Stay Here Host Genevieve Gorder's Pointers For Maximizing The Return On Your Rental Property

Genevieve Gorder is known foremost for her roles as a TV host and designer, yet she's also shown an aptitude for flipping rental properties on the Netflix series "Stay Here". Gorder and real estate expert Peter Lorimer teamed up to revitalize eight short-term rentals across the country in as many episodes, per People, and the show is continuing next August (via Whenetflix).

Yet, it wasn't solely a success on TV; Gorder had such amazing feedback from the series' homeowners that she decided to establish her own vacation rental business alongside her husband (then fiancé), Christian Dunbar. "I've gotten calls from every single homeowner telling me they've been so booked up that they had raised their rates," she said in People. "Some are even making so much money that they have purchased three or four other properties."

According to Avalara, the complexities of flipping properties and being a short-term rental host are vast, some of which are only skimmed on the program. However, the focus is on aggressive marketing and guests' overall experience. Regarding design, Gorder explained in The Detroit News, "Owners tend to decorate for themselves and how they live instead of for their guests. Home is in many ways a reflection of our most intimate selves. When you turn a property or a room in your home into a short-term rental, it's time to shift your thinking." Gorder shared a few additional tips with Pure Wow, and they're detailed below.

Offer guests a clean slate

Gorder is adamant about this overriding recommendation: "Everything needs to read clean," she told Pure Wow. "When you open the door, it needs to smell, taste, look, [and] feel clean. Otherwise, the first thing I'm gonna do when I get there is...clean!" In The Detroit News, Gorder explained the importance of removing obstacles to a pristine first impression, like time constraints or tolerances for mess. "That means having a professional service handle your rental before and after each guest checks out. Your reviews will skyrocket and that's worth its weight in gold." Co-host Peter Lorimer added, "Look at this as an investment in your business; if a restaurant is dirty, you'll never go back, and it's the same with [a] short-term rental."

Gorder says white walls and upholstery will also craft a meticulous appearance. And if you're concerned about the resilience of white fabrics, she advises furnishing the space with slipcovered pieces, which allow laundering of stained and dingy upholstery. "Bleach is a great thing. It makes white forgiving where other colors are not. I'm a huge fan of tightly tailored, washable slipcovers," she shared via Pure Wow.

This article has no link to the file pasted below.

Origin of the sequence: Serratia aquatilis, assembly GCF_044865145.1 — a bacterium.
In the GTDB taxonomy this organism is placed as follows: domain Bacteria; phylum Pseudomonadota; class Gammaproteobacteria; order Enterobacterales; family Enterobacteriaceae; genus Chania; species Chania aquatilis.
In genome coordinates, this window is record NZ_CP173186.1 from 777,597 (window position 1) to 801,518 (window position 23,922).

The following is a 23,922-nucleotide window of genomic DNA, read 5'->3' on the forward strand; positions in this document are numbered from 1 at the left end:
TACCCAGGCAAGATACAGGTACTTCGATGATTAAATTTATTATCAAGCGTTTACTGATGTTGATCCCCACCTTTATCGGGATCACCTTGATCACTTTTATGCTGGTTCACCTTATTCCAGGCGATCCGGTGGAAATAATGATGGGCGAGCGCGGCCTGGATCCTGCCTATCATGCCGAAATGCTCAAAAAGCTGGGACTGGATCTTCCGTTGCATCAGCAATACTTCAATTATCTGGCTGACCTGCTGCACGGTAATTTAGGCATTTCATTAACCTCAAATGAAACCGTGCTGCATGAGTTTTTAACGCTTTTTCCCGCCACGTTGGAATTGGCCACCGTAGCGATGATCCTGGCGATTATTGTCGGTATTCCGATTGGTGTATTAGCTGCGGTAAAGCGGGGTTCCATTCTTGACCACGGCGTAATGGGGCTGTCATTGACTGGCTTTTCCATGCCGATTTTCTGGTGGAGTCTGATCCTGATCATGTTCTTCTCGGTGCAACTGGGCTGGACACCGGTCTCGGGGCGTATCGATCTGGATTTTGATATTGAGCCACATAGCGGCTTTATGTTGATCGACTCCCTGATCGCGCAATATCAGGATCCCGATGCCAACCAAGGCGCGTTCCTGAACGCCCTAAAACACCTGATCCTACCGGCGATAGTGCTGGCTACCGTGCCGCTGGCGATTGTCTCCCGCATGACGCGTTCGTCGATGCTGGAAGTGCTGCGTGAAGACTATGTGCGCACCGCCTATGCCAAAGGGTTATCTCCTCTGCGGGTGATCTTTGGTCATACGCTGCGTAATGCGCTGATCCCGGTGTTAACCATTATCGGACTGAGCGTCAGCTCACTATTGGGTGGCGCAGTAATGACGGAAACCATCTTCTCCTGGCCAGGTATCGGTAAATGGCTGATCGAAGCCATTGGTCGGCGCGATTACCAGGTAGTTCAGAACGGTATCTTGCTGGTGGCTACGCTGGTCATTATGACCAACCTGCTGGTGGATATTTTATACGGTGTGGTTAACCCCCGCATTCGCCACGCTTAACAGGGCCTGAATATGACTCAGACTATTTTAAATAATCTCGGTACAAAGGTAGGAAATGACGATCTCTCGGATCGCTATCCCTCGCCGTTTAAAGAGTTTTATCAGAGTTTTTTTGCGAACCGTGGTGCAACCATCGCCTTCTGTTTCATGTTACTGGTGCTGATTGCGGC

Just as Gorder emphasizes cleanliness throughout the rental, she stresses it's crucial to have bright and fresh bedding. Further, quality linens are equated with luxury and comfort — two takeaways you'll want your guests to leave with. Per The Detroit News, fine bedding is frequently noted in online reviews, so don't sleep on this point.

Pamper guests with small details

Gorder's background as an interior designer means she has a penchant for noticing all the fine details, and whether your guests realize it or not, they will too. "Small things make a big impact, and it doesn't have to be expensive," she told Pure Wow. "Maybe it's a bottle of wine or something to eat that's local and authentic. Usually, after traveling, you're hungry and you're tired. So, if someone thought of [those] two things and set out a sweet, or a guidebook, a little flower, or some water, then everyone is happy, and it's as if you spent $2,000!" The Detroit News lists nice toiletries, a stocked beach tote, chilled beverages, and outdoor Bluetooth speakers as additional thoughtful items. In other words, tie in some offered amenities.

Lorimer, the "Stay Here" co-host, believes you can add value to guests' vacations by providing information on sites of interest and a calendar of local events. "It may be your guests' first time in your city or town," he explained. "You may not physically be there, so anything you put in your rental is acting as guide and host. Anticipate what they'll need before they know they need it. That's the key to a happy guest." According to Avalara, a consistent effort to maintain this level of hospitality and function is key. However, consider employing someone to do it for you; then maybe you'll be able to take a vacation, too.